The materials submitted for the competition should have been published between October 15, 2009 and October 15, 2010 in Russian newspapers, magazines or almanacs, or posted on web portals registered as media outlets. Candidates for the award may be nominated by both editorial boards and individual Russian citizens.

All materials must be submitted in print or electronic format (on diskettes or CDs, or as e-mail messages sent to fond@gdf.ru or boris@gdf.ru). Print versions shall be mailed to: Glasnost Defense Foundation, 4, Zubovsky Boulevard, Office 432, 119992, Moscow, Russia, with a note: “Andrei Sakharov Competition ‘Journalism as an Act of Conscience’”.

For further details about the contest, please see http://www.gdf.ru/lenta/item/1/699

Contact phone: (+7 495) 637 4947.


Dear Mr. Simonov:

This is an appeal for help from the relatives of Ernest Vardanyan, a 29-year-old Armenian journalist and political scientist arrested in the Trans-Dniester Moldovan Republic.

E. Vardanyan has lived in Transdniestria for the past 20 years. A professional journalist, he has won considerable international recognition, was recently put on the U.N. list of reserve employees, and awaited appointment to the Russian Service at the U.N. headquarters in New York.

For some unclear reasons, he was arrested by Transdniestrian secret services on April 7, 2010, and placed in detention on trumped-up “high treason” charges.

We believe that E. Vardanyan’s arrest accompanied by furtive investigation and the holding of a Transdniestria Supreme Court sitting in the absence of the accused and his defense lawyers signals a flagrant violation of human rights. Neglecting all international norms and the presumption of innocence, the Transdniestrian authorities denied Vardanyan the opportunity to independently select a defense lawyer or meet with his family. The charges advanced against the young journalist are groundless and unfair, because a freelance reporter could never possibly have access to any classified information the disclosure of which might give rise to high treason charges. It seems likely the case has some political underpinnings.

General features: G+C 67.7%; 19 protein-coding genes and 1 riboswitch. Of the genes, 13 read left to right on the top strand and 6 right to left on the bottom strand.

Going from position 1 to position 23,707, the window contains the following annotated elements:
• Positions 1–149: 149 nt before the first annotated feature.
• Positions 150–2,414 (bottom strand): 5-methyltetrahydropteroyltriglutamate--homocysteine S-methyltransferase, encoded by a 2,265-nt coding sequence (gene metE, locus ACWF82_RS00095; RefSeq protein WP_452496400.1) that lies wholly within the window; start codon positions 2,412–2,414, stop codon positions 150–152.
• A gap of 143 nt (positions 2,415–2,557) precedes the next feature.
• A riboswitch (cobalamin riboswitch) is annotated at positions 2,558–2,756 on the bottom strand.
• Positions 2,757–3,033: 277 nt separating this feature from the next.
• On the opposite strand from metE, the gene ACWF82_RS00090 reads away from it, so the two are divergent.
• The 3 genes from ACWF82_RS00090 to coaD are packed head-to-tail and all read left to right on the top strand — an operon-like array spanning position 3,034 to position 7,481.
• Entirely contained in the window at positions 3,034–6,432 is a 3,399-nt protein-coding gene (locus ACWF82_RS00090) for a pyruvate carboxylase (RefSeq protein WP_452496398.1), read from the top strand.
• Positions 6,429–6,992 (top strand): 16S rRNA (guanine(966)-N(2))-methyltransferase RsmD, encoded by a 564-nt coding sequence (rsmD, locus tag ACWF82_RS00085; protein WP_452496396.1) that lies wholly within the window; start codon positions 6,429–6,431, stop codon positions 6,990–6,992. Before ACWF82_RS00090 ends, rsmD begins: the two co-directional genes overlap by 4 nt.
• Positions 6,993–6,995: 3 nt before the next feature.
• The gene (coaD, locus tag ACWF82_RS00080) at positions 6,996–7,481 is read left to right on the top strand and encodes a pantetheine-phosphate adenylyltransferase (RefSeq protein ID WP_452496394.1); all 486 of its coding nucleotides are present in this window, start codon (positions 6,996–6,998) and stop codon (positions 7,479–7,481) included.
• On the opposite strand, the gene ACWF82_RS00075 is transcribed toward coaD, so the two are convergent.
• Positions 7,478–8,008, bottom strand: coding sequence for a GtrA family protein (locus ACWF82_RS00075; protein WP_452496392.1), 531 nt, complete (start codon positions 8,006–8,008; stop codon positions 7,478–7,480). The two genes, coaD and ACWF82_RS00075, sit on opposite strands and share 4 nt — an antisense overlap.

Fearing criticism and freedom of expression, Transdniestria’s government agencies prefer to conduct the investigation covertly, as far away as possible from the focus of international public attention.

E. Vardanyan has a 6-year-old son and a 9-month-old daughter to care for. In violation of his children’s rights, the officials searching Vardanyan’s apartment confiscated all his savings money leaving the family with nothing to live on.

We, the relatives of Ernest Vardanyan, are concerned over his living conditions in detention. According to our information, the authorities have subjected him to coercive measures, blackmail, violence and the use of psychotropic substances suppressing his will in a bid to have him sign a confession.

Mr. Simonov, knowing that you have always worked in defense of human rights and freedoms in line with the principles of humanism and justice, we hereby appeal to you to personally interfere to have the preventive measure against E. Vardanyan changed to secure his earliest possible release from detention.

We believe your high personal reputation will impact the investigation process positively and help the unfairly accused journalist get out of the Transdniestrian prison where he is currently kept.

On behalf of the family, Lilit Agekyan,
City of Gyumri, Republic of Armenia

The Glasnost Defense Foundation is preparing an official appeal to the Transdniestrian Republic’s law enforcement agencies over the matter.

This Digest has been prepared by the Glasnost Defense Foundation (GDF), http://www.gdf.ru.

We appreciate the support of the John D. & Catherine T. MacArthur Foundation.
Digest released once a week, on Mondays, since August 11, 2000.
Distributed by e-mail to 1,600 subscribers in and outside Russia.

Editor-in-chief: Alexei Simonov

Editorial board: Boris Timoshenko – Monitoring Service chief, Pyotr Polonitsky – head of GDF regional network, Svetlana Zemskova – lawyer, Vsevolod Shelkhovskoy – translator, Alexander Yefremov – web administrator in charge of Digest distribution.

We would appreciate reference to our organization in the event of any Digest-sourced information or other materials being used.

Contacts: Glasnost Defense Foundation, 4, Zubovsky Boulevard, Office 432, 119992 Moscow, Russia.
Telephone/fax: (495) 637-4947, 637-4420, e-mail: boris@gdf.ru, fond@gdf.ru
To be crossed out from the Digest list of subscribers, please e-mail a note to fond@gdf.ru .